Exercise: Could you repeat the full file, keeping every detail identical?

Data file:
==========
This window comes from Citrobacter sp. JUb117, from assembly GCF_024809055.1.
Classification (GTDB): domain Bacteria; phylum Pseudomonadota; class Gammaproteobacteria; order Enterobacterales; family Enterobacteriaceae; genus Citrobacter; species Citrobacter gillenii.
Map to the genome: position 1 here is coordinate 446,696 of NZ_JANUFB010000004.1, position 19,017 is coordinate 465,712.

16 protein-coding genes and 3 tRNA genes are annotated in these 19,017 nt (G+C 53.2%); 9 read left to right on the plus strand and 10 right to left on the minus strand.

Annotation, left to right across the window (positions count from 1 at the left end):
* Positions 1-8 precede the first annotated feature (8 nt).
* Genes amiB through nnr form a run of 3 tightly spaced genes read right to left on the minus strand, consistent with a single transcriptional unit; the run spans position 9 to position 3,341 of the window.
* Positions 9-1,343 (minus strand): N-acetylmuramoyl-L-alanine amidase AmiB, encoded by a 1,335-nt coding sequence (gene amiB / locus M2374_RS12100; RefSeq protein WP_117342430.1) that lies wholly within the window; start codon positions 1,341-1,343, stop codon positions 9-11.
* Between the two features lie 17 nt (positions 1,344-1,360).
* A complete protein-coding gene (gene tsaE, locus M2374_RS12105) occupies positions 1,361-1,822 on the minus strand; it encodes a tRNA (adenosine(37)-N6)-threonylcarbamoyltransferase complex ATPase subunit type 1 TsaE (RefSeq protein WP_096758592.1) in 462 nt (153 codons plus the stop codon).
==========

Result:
This window comes from Citrobacter sp. JUb117, from assembly GCF_024809055.1.
Classification (GTDB): domain Bacteria; phylum Pseudomonadota; class Gammaproteobacteria; order Enterobacterales; family Enterobacteriaceae; genus Citrobacter; species Citrobacter gillenii.
Map to the genome: position 1 here is coordinate 446,696 of NZ_JANUFB010000004.1, position 19,017 is coordinate 465,712.

16 protein-coding genes and 3 tRNA genes are annotated in these 19,017 nt (G+C 53.2%); 9 read left to right on the plus strand and 10 right to left on the minus strand.

Annotation, left to right across the window (positions count from 1 at the left end):
* Positions 1-8 precede the first annotated feature (8 nt).
* Genes amiB through nnr form a run of 3 tightly spaced genes read right to left on the minus strand, consistent with a single transcriptional unit; the run spans position 9 to position 3,341 of the window.
* Positions 9-1,343 (minus strand): N-acetylmuramoyl-L-alanine amidase AmiB, encoded by a 1,335-nt coding sequence (gene amiB / locus M2374_RS12100; RefSeq protein WP_117342430.1) that lies wholly within the window; start codon positions 1,341-1,343, stop codon positions 9-11.
* Between the two features lie 17 nt (positions 1,344-1,360).
* A complete protein-coding gene (gene tsaE, locus M2374_RS12105) occupies positions 1,361-1,822 on the minus strand; it encodes a tRNA (adenosine(37)-N6)-threonylcarbamoyltransferase complex ATPase subunit type 1 TsaE (RefSeq protein WP_096758592.1) in 462 nt (153 codons plus the stop codon).